A new NBC News poll found that 68% of Republican voters still support Trump after he has been charged with 34 felony counts in Manhattan.
Via: NBC News:
Sixty-eight percent of GOP primary voters agree with the statement that the investigations into Trump are politically motivated and are designed to stop him from being president again, and that they must support him now to stop his opponents from winning.
That’s compared with 26% who agree with the opposite statement — that it’s important to nominate a different candidate who won’t be distracted and who can focus only on beating Biden in the general election.
Yet among all voters — not just Republicans — 52% believe that Trump is being held to the same standard as anyone else accused of doing what he did as he faces charges in New York. Another 43% disagree and say he’s being unfairly targeted.
To get more stories like this, subscribe to our newsletter The Daily.
For More Stories Like This, Subscribe To Our Newsletter:
The same NBC News poll also found that Trump leads DeSantis, 46%-31% in the Republican presidential primary. Mike Pence is in third at 6% and all other candidates have 3% or less support. In order for DeSantis to have a chance of catching Trump he would need virtually all of the vote from the rest of the field to go his way.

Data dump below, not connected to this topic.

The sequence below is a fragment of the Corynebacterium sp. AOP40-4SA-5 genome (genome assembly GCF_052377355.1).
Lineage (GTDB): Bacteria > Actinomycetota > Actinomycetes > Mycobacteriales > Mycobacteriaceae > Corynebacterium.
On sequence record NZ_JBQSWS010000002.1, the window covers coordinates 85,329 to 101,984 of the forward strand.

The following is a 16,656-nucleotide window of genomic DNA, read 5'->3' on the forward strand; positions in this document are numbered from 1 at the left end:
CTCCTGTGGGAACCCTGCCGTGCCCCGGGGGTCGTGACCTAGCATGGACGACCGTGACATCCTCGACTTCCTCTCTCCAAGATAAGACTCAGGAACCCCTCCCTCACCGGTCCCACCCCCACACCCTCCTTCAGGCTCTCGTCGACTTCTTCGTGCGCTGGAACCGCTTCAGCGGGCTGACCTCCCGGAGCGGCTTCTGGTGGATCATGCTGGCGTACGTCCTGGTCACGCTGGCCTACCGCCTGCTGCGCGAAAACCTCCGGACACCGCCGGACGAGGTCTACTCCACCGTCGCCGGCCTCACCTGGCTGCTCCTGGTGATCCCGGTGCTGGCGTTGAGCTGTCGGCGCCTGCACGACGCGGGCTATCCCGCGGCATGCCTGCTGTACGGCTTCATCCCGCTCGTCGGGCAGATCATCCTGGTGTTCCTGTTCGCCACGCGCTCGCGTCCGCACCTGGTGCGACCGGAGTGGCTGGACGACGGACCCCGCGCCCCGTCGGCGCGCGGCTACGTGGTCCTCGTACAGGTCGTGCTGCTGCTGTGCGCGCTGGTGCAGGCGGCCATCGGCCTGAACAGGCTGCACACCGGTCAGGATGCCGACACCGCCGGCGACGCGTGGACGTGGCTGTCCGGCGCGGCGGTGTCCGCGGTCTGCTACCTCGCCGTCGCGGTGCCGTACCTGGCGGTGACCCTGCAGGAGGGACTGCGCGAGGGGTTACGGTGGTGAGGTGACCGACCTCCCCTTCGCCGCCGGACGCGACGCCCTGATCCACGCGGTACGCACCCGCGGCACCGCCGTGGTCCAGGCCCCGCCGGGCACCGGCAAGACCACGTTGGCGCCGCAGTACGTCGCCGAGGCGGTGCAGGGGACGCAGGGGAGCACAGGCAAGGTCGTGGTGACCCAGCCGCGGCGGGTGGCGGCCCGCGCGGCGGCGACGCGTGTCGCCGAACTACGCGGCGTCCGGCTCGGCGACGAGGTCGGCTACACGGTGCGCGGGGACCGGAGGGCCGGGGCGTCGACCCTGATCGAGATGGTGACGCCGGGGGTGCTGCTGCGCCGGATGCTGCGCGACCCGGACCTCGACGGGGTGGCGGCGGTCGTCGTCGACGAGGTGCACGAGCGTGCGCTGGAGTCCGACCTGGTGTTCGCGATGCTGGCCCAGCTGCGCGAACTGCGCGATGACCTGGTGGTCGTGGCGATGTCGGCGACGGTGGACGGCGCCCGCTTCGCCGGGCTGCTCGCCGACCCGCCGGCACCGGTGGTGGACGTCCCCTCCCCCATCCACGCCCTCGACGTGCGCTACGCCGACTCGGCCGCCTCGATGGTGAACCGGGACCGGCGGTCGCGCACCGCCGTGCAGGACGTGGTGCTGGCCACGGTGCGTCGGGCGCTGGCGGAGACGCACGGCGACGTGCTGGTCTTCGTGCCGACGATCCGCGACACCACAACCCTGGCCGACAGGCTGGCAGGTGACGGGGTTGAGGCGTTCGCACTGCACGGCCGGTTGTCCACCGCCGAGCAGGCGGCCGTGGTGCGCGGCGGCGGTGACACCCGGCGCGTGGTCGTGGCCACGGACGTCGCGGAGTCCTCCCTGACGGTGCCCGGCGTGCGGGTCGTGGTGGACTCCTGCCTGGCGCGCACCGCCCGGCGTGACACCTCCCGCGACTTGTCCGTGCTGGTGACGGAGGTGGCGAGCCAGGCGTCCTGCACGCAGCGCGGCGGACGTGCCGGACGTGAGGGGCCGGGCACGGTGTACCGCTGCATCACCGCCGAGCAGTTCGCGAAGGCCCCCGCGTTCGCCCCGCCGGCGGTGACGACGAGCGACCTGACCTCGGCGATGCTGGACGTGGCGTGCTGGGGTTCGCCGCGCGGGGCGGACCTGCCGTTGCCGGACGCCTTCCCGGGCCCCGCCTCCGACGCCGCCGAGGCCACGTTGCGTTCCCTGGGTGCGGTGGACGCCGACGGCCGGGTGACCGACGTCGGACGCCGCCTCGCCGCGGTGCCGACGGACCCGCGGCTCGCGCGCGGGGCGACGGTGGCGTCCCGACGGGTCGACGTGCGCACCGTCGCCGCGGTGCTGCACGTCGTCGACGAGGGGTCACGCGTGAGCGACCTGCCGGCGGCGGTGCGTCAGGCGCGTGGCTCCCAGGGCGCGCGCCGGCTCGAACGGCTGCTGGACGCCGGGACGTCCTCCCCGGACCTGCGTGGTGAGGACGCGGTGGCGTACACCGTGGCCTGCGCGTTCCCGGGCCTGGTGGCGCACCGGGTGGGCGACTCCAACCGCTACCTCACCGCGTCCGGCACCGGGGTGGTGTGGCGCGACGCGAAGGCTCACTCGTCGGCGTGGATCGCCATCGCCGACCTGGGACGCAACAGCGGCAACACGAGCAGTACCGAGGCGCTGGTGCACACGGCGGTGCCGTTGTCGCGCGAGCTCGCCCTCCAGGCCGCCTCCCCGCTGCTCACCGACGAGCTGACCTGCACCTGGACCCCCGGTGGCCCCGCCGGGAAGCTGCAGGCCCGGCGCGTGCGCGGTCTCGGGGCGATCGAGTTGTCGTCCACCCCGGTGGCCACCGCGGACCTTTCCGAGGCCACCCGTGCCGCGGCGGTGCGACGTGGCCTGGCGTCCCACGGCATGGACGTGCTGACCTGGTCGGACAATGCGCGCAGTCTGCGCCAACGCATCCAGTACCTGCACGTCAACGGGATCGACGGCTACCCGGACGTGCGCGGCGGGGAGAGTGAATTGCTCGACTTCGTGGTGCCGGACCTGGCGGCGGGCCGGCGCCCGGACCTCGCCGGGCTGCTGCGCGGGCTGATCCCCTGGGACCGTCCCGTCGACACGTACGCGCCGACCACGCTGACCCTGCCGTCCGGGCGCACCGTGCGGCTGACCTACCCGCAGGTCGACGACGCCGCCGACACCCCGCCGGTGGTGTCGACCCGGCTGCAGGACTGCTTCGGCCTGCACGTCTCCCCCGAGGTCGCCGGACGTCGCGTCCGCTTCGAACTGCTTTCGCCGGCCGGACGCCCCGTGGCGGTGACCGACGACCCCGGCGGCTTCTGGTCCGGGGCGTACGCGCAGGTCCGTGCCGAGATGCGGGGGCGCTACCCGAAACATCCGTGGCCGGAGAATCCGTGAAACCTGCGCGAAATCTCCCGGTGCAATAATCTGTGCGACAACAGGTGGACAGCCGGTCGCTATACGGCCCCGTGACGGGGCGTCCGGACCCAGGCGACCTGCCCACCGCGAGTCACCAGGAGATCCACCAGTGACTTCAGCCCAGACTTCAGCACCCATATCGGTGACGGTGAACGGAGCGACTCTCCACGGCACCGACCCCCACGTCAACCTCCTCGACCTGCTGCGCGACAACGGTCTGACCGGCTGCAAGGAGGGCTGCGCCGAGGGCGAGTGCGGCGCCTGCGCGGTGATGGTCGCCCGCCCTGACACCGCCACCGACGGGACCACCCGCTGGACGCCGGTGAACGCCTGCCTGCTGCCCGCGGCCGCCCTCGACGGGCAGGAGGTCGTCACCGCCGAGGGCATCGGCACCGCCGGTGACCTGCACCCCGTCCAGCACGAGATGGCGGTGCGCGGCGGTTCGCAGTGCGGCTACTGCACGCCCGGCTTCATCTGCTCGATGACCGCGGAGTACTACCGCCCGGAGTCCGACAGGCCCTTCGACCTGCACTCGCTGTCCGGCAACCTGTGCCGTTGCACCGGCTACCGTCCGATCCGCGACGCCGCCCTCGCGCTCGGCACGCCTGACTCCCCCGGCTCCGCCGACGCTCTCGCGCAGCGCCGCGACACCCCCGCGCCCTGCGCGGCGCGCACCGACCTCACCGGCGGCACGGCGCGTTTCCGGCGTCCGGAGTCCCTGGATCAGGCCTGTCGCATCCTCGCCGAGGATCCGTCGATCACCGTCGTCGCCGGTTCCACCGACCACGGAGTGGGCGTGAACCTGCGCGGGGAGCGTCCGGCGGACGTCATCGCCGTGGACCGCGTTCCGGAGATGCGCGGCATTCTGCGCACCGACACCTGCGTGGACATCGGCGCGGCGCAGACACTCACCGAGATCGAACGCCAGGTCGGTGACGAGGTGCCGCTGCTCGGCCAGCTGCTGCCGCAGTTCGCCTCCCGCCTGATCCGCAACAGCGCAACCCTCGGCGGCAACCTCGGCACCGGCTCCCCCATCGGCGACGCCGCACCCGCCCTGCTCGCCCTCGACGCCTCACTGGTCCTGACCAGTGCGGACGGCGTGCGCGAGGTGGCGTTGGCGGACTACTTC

The big number that is worth paying attention to in the poll is the 52%-43% split on the question of whether Trump is being treated like everyone else. That number could be more reflective of the breakdown of a potential Biden/Trump rematch than any of the other data.
Republicans are looking like they are the party of crime, and their voters appear to be on a different planet than the rest of the 2024 electorate.
Jason is the managing editor. He is also a White House Press Pool and a Congressional correspondent for PoliticusUSA. Jason has a Bachelor’s Degree in Political Science. His graduate work focused on public policy, with a specialization in social reform movements.
Awards and Professional Memberships
Member of the Society of Professional Journalists and The American Political Science Association